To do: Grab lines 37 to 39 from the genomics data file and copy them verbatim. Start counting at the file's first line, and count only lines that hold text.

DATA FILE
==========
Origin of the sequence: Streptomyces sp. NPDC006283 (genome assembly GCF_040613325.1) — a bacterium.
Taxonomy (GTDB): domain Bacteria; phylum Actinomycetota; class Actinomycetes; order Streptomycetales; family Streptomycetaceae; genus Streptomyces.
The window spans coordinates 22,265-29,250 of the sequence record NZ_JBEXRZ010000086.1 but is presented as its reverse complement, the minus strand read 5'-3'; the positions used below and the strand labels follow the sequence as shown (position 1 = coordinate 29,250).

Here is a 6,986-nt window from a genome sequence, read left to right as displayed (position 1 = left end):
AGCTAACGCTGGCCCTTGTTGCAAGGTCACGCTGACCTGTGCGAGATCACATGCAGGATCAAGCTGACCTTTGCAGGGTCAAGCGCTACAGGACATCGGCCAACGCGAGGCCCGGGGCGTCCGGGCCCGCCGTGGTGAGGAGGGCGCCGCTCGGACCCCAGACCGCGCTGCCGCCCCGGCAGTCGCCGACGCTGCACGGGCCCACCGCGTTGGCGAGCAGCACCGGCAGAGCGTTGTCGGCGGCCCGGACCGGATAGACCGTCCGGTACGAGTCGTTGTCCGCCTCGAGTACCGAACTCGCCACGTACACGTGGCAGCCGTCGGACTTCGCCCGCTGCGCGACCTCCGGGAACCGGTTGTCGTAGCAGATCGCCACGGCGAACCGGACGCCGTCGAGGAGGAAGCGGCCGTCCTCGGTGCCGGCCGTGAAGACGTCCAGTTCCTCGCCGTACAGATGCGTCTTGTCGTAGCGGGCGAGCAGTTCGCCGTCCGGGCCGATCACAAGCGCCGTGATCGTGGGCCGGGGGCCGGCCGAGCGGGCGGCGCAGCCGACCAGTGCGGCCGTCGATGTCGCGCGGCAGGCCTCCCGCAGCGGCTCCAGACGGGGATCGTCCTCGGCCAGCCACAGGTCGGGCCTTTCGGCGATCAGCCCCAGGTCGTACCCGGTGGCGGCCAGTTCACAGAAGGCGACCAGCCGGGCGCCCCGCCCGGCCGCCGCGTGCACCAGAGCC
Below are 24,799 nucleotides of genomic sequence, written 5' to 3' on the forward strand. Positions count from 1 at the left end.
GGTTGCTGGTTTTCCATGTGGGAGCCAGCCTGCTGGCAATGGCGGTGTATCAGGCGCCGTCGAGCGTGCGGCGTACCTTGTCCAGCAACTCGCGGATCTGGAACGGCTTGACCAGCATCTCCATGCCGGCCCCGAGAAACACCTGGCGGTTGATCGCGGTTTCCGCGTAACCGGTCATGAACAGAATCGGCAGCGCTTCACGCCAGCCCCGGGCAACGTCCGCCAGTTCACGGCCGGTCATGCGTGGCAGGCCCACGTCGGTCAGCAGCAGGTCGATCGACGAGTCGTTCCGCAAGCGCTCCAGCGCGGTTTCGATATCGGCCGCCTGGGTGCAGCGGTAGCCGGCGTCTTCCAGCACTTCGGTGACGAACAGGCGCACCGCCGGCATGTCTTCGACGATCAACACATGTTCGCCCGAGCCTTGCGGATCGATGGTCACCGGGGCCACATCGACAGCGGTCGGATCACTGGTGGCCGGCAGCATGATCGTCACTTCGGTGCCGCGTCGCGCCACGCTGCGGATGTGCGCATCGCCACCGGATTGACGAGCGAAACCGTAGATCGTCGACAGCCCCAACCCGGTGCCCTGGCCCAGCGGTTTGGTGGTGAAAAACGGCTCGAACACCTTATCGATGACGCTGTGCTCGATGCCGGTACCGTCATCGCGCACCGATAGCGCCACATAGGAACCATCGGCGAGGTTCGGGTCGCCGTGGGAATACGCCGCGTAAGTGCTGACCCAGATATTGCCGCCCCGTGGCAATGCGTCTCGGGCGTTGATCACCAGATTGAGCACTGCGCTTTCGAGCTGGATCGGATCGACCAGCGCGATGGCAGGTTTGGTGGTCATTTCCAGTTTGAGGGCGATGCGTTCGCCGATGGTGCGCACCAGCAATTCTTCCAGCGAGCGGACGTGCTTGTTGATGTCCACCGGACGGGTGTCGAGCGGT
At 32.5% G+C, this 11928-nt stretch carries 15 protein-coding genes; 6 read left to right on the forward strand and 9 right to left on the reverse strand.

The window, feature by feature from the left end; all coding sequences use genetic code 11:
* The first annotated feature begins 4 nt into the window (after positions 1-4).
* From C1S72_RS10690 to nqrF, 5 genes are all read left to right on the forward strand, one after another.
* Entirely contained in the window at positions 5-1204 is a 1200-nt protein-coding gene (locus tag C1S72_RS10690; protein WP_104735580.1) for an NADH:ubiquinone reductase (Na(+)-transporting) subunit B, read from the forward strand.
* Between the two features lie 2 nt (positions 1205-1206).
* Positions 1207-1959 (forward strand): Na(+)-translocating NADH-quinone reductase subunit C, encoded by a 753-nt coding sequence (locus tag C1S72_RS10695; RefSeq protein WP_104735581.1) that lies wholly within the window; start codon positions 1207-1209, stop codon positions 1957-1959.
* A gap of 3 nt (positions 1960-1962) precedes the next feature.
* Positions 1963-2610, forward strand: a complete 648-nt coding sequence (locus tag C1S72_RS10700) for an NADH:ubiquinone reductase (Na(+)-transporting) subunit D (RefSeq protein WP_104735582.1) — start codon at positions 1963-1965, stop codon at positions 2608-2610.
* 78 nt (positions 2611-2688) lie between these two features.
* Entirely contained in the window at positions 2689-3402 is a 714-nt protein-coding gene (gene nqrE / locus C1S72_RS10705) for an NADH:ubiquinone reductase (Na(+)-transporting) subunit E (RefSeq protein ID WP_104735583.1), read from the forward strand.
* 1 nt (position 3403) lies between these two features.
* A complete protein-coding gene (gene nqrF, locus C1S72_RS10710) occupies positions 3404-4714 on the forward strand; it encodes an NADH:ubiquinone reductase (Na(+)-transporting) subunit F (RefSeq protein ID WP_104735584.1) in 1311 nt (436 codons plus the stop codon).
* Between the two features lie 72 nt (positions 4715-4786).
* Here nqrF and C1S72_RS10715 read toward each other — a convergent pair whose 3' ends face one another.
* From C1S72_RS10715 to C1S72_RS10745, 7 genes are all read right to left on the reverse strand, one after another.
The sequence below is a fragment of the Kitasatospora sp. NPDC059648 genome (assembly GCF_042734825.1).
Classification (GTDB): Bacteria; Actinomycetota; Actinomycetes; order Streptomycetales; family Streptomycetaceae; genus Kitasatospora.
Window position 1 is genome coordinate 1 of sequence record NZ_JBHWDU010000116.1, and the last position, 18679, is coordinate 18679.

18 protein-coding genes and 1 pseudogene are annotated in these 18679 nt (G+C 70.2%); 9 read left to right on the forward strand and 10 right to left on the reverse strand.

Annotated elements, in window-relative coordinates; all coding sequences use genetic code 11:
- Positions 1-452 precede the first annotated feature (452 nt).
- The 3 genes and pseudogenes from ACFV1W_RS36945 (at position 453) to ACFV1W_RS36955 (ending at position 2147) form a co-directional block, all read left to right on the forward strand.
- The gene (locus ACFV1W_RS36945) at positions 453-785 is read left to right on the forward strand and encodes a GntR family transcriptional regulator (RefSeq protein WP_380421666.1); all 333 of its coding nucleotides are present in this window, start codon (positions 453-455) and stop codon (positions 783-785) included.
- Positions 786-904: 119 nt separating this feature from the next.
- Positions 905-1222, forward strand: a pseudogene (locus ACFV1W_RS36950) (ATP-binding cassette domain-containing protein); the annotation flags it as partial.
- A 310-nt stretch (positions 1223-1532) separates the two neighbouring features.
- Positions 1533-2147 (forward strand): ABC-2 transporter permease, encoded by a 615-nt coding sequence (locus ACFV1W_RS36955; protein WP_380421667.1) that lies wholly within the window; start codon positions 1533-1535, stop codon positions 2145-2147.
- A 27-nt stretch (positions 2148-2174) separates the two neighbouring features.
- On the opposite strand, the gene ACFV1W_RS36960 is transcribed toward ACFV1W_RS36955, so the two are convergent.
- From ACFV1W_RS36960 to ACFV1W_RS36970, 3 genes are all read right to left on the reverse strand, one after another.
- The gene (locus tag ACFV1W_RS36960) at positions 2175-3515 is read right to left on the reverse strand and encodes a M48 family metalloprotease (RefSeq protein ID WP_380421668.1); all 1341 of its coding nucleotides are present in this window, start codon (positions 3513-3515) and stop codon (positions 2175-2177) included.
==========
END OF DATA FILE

- On the opposite strand, the gene ACFV1W_RS36960 is transcribed toward ACFV1W_RS36955, so the two are convergent.
- From ACFV1W_RS36960 to ACFV1W_RS36970, 3 genes are all read right to left on the reverse strand, one after another.
- The gene (locus tag ACFV1W_RS36960) at positions 2175-3515 is read right to left on the reverse strand and encodes a M48 family metalloprotease (RefSeq protein ID WP_380421668.1); all 1341 of its coding nucleotides are present in this window, start codon (positions 3513-3515) and stop codon (positions 2175-2177) included.